Are You Tommy Bibey?

        98.3% of what goes on in bluegrass music is good.  But even in bluegrass every so often there will be a problem.  In interest of full disclosure I feel the need to report it all.

        Red White and Blue was a great festival, and went almost without incident.  I did run into one problem fellow, though.  First of all, let me say he was in violation of the rules.  No alcohol is allowed on the festival grounds.  It didn’t take a doctor to make the diagnosis of intoxication.

         He stopped me as I walked to go get a cup of coffee.  The man was red faced, sunburned and shirtless.  He had on a ball cap with a pig on the front.   “Ain’t you Tommy Bibey?”

        “You’re the third person who has mistaken me for him.  Why do you ask?”

         “That there band is too d@#^ loud.  That ain’t bluegrass.”

           I glanced over at the stage.  “Hm. Well, I’m O.K. with ’em.  Yeah,  I guess they are a bit progressive, but I don’t want them all to sound the same.”

        “You need to see to it they don’t book no more bands like that.”

        “Man, I don’t have any control over that.  I’m not in charge.”

        “Ain’t you Tommy Bibey?”

        “No sir.”

       “Well he wouldn’t have a band here like them boys.”

       “Hm.  I know him.  Next time I see him I’ll talk to him about it.”

        “I hope you do.  You know who runs this thing?”

        “No sir.”  I handed the man two quarters.  “Tell you what.  Take this over to Mr. Harold and put it towards some ice cream.  Tell him Tommy Bibey sent you.”

        “I thought you said you weren’t Bibey.”

        “I’m not.  But I know him.  That’s what he would recommend.  He’d say get some ice cream and eat it while you wait for the next band to come on.   There’s some tables down yon way.”  I waved my hands towards the picnic tables off in the distance.  “Name’s Edward.  I’ll tell Tommy I ran into you.”  I stuck out my hand.

       He shook it, and gave me a strange look.  “Ice cream?”

       “Yeah, I recommend the peach.”  I pointed towards Mr. Harold’s trailer.  “Right over there.”

       “O.K.  I’ll go get some. ”

         I went back to my seat to take in the show.  I can play a little, but I couldn’t stay on the stage with those boys.  They were excellent.  I looked over my shoulder and saw the man seated at a table at the far end of the festival grounds eating his ice cream.  I hope it was peach.  I wanted him to have as much fun as I was having.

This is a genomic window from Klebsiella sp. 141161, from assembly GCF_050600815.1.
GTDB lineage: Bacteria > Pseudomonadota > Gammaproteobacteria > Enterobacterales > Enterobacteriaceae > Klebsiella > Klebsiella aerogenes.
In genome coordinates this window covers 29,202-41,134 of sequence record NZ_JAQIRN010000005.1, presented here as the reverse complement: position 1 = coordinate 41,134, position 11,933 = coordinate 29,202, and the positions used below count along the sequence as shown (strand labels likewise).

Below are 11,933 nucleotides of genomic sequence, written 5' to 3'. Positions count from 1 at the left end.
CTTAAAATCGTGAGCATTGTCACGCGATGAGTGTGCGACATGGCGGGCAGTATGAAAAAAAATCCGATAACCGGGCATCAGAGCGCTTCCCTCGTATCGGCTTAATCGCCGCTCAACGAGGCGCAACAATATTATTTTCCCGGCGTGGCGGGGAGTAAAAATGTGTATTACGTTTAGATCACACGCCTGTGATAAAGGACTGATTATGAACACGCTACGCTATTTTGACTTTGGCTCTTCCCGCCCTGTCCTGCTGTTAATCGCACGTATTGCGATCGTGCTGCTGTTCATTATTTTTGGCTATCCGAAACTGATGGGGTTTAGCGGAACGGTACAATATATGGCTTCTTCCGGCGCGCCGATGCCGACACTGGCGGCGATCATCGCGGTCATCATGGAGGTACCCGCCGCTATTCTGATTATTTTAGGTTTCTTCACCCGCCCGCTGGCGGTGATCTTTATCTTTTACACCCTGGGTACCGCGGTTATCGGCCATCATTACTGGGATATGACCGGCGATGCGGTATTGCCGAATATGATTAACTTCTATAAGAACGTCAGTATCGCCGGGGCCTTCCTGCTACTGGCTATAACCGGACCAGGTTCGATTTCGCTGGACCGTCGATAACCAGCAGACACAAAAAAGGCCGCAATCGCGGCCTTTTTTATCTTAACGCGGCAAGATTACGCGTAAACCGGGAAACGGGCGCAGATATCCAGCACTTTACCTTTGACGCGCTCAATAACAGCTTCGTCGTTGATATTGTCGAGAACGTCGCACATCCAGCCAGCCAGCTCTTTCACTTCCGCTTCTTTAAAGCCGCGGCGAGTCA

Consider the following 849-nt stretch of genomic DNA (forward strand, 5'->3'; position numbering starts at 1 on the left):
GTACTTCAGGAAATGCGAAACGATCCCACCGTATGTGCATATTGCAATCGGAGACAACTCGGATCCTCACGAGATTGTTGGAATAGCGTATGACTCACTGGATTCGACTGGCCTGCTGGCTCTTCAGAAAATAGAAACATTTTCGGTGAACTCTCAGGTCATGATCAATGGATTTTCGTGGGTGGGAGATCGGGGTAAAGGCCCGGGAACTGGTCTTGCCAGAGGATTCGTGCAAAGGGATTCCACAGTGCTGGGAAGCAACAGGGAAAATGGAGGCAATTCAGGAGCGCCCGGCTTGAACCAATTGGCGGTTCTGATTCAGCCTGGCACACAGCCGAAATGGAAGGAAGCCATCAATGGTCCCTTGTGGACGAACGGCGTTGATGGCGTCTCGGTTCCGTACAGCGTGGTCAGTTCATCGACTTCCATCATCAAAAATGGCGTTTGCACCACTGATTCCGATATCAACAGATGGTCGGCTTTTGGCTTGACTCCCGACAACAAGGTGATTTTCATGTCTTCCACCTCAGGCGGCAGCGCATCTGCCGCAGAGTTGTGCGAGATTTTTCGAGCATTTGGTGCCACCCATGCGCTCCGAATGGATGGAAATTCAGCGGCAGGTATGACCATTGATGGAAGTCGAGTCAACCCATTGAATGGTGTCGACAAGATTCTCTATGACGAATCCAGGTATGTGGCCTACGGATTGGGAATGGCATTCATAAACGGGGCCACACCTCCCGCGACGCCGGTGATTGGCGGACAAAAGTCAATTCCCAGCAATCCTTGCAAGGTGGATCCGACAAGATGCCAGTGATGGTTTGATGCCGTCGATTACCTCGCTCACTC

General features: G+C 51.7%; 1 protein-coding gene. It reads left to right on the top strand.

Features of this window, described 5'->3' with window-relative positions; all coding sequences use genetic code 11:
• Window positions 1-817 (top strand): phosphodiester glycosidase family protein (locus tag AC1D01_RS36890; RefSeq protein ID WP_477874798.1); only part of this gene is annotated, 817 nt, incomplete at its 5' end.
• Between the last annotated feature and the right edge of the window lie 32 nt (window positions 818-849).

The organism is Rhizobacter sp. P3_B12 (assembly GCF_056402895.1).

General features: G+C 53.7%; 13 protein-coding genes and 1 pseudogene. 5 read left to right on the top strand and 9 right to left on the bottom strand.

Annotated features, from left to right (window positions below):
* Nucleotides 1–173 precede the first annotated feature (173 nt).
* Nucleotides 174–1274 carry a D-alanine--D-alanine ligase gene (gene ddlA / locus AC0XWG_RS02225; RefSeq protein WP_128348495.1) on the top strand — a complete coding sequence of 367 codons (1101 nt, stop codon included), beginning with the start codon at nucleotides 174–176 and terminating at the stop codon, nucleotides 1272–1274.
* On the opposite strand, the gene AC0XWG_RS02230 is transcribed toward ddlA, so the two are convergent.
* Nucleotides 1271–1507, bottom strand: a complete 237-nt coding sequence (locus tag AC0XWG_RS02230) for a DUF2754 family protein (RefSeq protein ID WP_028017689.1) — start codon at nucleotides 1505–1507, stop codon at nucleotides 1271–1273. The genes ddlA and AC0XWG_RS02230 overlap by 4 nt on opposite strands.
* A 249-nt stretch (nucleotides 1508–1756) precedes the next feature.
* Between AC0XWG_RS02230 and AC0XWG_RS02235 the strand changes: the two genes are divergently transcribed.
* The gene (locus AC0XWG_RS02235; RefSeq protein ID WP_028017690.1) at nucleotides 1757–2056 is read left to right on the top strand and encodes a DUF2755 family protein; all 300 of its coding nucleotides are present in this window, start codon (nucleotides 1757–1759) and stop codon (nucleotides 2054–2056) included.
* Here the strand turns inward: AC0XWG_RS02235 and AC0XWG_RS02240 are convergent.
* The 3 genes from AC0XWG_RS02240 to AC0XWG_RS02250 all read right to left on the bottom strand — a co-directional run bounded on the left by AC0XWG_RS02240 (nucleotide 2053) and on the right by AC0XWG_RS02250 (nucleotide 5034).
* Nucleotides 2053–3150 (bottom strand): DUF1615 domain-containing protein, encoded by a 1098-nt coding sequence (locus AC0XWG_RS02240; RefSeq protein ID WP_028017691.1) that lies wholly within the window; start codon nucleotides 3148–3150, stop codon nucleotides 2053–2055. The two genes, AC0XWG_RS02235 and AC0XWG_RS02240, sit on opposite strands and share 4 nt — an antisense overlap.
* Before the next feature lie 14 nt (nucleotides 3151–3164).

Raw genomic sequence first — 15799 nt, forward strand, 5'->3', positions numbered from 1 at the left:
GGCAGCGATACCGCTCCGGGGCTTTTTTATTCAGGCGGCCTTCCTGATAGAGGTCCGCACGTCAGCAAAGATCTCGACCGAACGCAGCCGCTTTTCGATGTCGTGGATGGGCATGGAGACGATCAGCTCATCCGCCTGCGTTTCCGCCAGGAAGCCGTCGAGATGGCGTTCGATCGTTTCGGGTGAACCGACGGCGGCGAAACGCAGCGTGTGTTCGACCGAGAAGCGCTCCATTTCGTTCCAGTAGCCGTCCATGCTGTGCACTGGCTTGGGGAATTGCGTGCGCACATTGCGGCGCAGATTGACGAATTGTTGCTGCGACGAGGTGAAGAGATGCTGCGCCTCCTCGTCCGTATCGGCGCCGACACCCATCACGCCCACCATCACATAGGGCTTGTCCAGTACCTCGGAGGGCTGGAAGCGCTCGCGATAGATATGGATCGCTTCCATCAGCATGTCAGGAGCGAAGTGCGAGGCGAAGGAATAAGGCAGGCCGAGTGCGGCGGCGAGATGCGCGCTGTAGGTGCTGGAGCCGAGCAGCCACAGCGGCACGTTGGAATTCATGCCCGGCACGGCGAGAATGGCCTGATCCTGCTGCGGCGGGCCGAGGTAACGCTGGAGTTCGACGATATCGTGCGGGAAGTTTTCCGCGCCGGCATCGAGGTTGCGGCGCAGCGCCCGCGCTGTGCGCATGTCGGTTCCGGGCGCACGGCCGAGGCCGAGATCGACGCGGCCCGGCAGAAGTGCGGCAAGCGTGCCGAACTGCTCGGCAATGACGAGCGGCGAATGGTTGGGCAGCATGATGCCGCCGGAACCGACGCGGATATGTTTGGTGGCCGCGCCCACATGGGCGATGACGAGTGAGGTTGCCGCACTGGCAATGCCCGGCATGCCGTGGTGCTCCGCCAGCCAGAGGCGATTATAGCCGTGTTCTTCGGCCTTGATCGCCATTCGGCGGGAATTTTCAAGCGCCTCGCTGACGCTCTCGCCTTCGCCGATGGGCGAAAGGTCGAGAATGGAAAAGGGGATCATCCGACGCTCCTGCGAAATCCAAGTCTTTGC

At the same time, I didn’t want him to find me.  I hope he remembers my name was Edward.

Dr. B

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6 Comments on “Are You Tommy Bibey?”

  1. Wow, Dr. B, who knew you had it in you to be a wily fox like that? Still, I can understand you completely – no need for obnoxious drunkards to remember your face along with your name. You don’t need trouble like that.

    • drtombibey Says:


      Yeah I figure if I could somehow be nice to him, not ruin my day, and only be out fifty cents I managed to come out all right on the deal.

      Who knows? Maybe he contemplated the notion of being nice to the next person who comes along. (I guess we can at least dream we might change the world one person at a time huh?)

      Dr. B

  2. Danny Fulks Says:

    After too much alcohol, I’m not sure ice cream is the best thing for the stomach. Maybe a bratwurst?

    • drtombibey Says:

      Lawd, Lawd, Dan, I love brats, but it mighta done him in!

      Dr. B

      • Felix Miller Says:

        Or the bratwurst might have done in anybody within close proximity to him – one way or the other.

        As a semi-literate in matters bluegrass, even I have noticed that bluegrass music has a lot of variety, especially amongst the younger groups. Electric instruments, different types of music blended in to the bluegrass style. I like it all.

        Maybe the fellow with the pig on his hat will heed “Edward” and open his ears, and cut back on the beer.

        Keep on pickin’, Doc.

        Felix Miller

  3. drtombibey Says:


    If he’d downed a few brats I mighta had to take to doctoring.

    You are absolutely correct. Modern bluegrass honors tradition, but also has new sounds. It ain’t your father’s bluegrass, but they still respect their elders. (I am evidence of that; I have a lot of friends in the music, any many of them are half my age.)

    Dr. B

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